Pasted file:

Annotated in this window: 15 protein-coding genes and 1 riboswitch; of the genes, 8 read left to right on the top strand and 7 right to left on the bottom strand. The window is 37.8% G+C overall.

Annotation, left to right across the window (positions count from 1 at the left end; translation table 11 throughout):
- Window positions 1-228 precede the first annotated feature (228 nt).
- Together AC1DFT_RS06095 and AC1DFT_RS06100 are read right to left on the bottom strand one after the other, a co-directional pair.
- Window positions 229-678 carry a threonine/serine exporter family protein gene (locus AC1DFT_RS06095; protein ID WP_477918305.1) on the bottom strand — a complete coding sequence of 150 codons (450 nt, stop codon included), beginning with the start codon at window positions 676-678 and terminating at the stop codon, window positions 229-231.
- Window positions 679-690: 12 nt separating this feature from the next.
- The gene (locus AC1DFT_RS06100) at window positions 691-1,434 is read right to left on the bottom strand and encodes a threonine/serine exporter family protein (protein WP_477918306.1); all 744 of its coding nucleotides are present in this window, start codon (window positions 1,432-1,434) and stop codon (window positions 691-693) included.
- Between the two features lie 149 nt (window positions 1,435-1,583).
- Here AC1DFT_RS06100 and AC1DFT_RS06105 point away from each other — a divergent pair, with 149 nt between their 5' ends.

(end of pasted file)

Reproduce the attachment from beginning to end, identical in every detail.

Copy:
Annotated in this window: 15 protein-coding genes and 1 riboswitch; of the genes, 8 read left to right on the top strand and 7 right to left on the bottom strand. The window is 37.8% G+C overall.

Annotation, left to right across the window (positions count from 1 at the left end; translation table 11 throughout):
- Window positions 1-228 precede the first annotated feature (228 nt).
- Together AC1DFT_RS06095 and AC1DFT_RS06100 are read right to left on the bottom strand one after the other, a co-directional pair.
- Window positions 229-678 carry a threonine/serine exporter family protein gene (locus AC1DFT_RS06095; protein ID WP_477918305.1) on the bottom strand — a complete coding sequence of 150 codons (450 nt, stop codon included), beginning with the start codon at window positions 676-678 and terminating at the stop codon, window positions 229-231.
- Window positions 679-690: 12 nt separating this feature from the next.
- The gene (locus AC1DFT_RS06100) at window positions 691-1,434 is read right to left on the bottom strand and encodes a threonine/serine exporter family protein (protein WP_477918306.1); all 744 of its coding nucleotides are present in this window, start codon (window positions 1,432-1,434) and stop codon (window positions 691-693) included.
- Between the two features lie 149 nt (window positions 1,435-1,583).
- Here AC1DFT_RS06100 and AC1DFT_RS06105 point away from each other — a divergent pair, with 149 nt between their 5' ends.